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  • 1.
    Anyadike-Danes, Michael
    et al.
    Aston Business School and Enterprise Research Centre, UK.
    Bjuggren, Carl Magnus
    Research Institute of Industrial Economics (IFN), Sweden.
    Dumont, Michel
    Federal Planning Bureau and Ghent University, Belgium.
    Gottschalk, Sandra
    ZEW, Germany.
    Hölzl, Werner
    Austrian Institute of Economic Research (WIFO), Austria.
    Johansson, Dan
    Örebro University, Örebro University School of Business. HUI Research, Stockholm, Sweden.
    Maliranta, Mika
    ETLA, Helsingfors, Finland; University of Jyväskylä, Finland.
    Myrann, Anja
    Ragnar Frisch Centre for Economic Research, Norway.
    Nielsen, Kristian
    Aalborg University, Denmark.
    Zheng, Guanyu
    Productivity Commission, New Zealand.
    An International Comparison of the Contribution to Job Creation by High-growth Firms2018Report (Other academic)
    Abstract [en]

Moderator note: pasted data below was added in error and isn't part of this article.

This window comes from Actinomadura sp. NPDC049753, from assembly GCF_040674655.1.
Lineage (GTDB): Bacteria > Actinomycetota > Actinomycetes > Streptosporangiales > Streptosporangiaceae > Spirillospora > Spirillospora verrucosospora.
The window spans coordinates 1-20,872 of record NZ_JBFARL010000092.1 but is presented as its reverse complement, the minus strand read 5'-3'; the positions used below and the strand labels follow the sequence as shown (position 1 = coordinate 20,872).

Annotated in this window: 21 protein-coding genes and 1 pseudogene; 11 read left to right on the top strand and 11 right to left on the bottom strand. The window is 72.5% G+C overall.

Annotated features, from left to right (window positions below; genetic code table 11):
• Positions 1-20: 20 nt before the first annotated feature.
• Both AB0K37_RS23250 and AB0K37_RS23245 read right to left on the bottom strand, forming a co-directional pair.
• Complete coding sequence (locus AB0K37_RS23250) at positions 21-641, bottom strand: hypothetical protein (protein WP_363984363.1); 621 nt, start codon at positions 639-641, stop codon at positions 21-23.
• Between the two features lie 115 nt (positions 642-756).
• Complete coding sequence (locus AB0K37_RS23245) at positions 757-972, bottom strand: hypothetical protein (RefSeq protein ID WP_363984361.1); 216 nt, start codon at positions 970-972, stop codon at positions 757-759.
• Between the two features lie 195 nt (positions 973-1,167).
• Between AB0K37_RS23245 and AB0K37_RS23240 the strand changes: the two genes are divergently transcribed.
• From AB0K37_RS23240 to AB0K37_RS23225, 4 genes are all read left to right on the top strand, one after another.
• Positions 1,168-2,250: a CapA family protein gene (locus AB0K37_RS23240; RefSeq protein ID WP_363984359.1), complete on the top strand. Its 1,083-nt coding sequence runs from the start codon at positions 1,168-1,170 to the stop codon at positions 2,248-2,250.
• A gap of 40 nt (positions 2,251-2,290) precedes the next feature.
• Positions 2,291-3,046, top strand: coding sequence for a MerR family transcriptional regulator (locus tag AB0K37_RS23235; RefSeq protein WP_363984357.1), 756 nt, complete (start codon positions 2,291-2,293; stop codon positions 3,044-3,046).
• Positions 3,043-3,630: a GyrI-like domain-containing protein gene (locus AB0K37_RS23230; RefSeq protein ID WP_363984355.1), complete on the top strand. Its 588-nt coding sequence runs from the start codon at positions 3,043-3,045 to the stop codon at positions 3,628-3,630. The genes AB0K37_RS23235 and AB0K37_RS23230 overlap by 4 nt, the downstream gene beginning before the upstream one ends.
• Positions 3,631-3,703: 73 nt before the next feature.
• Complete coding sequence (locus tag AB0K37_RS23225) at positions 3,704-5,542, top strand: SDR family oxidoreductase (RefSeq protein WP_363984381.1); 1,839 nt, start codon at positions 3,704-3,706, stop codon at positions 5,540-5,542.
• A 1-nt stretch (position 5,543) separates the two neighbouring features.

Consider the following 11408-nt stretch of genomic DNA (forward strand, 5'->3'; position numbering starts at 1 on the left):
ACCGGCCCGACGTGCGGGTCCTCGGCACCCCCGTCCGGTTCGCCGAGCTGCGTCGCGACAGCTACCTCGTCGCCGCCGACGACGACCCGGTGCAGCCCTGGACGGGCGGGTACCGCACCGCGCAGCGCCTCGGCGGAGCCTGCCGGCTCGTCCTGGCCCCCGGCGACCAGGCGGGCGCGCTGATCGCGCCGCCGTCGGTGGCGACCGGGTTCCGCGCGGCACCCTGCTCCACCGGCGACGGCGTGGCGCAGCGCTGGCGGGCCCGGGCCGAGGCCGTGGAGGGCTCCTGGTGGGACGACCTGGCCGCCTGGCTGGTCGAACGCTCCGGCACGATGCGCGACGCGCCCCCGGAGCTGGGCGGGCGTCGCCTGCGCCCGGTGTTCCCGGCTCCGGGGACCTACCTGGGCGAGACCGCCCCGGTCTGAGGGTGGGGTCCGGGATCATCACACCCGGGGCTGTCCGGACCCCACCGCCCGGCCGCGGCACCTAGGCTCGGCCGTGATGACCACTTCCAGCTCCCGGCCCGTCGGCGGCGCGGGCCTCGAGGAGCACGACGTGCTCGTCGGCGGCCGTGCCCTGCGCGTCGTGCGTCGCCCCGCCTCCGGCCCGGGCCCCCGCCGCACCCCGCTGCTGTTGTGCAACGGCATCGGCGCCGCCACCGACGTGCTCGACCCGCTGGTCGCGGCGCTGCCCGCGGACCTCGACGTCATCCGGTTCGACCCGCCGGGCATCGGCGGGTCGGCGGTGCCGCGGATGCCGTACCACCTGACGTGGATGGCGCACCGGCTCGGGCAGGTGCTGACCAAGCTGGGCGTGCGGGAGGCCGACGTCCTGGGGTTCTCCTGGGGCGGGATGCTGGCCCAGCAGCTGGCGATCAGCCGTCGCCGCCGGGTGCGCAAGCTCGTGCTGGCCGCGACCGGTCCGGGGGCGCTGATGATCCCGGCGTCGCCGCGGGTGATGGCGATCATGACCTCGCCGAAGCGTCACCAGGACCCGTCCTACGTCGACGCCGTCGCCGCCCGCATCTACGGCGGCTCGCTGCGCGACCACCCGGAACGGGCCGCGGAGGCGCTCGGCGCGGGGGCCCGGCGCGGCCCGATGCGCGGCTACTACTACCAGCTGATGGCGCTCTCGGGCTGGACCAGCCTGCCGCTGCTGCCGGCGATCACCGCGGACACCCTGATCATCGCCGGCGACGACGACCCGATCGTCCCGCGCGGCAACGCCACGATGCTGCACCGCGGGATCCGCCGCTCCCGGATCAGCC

This paper addresses three simple questions: how should the contribution of HGFs to job creation be measured? how much does this contribution vary across countries? to what extent does the cross-country variation depend on variation in the proportion of HGFs in the business population? The first is a methodological question which we answer using a more highly articulated version of the standard job creation and destruction accounts. The other two are empirical questions which we answer using a purpose-built dataset assembled from national firm-level sources and covering nine countries, spanning the ten three year periods from 2000/03 to 2009/12. The basic principle governing the development of the accounting framework is the choice of appropriate comparators. Firstly, when measuring contributions to job creation, we should focus on just job creating firms, otherwise we are summing over contributions from firms with positive, zero, and negative job creation numbers. Secondly, because we know growth depends in part on size, the ’natural’ comparison for HGFs is with job creation by similar-sized firms which simply did not grow as fast as HGFs. However, we also show how the measurement framework can be further extended to include, for example, a consistent measure of the contribution of small job creating firms. On the empirical side, we find that the HGF share of job creation by large job creating firms varies across countries by a factor of two, from around one third to two thirds. A relatively small proportion of this cross-country variation is accounted for by variations in the influence of HGFs on job creation. On average HGFs generated between three or four times as many jobs as large non-HGF job creating firms, but this ratio is relatively similar across countries. The bulk of the cross-country variation in HGF contribution to job creation is accounted for by the relative abundance (or rarity) of HGFs. Moreover, we also show that the measurement of abundance depends upon the choice of measurement framework: the ’winner’ of a cross-national HGF ’beauty context’ on one measure will not necessarily be the winner on another.

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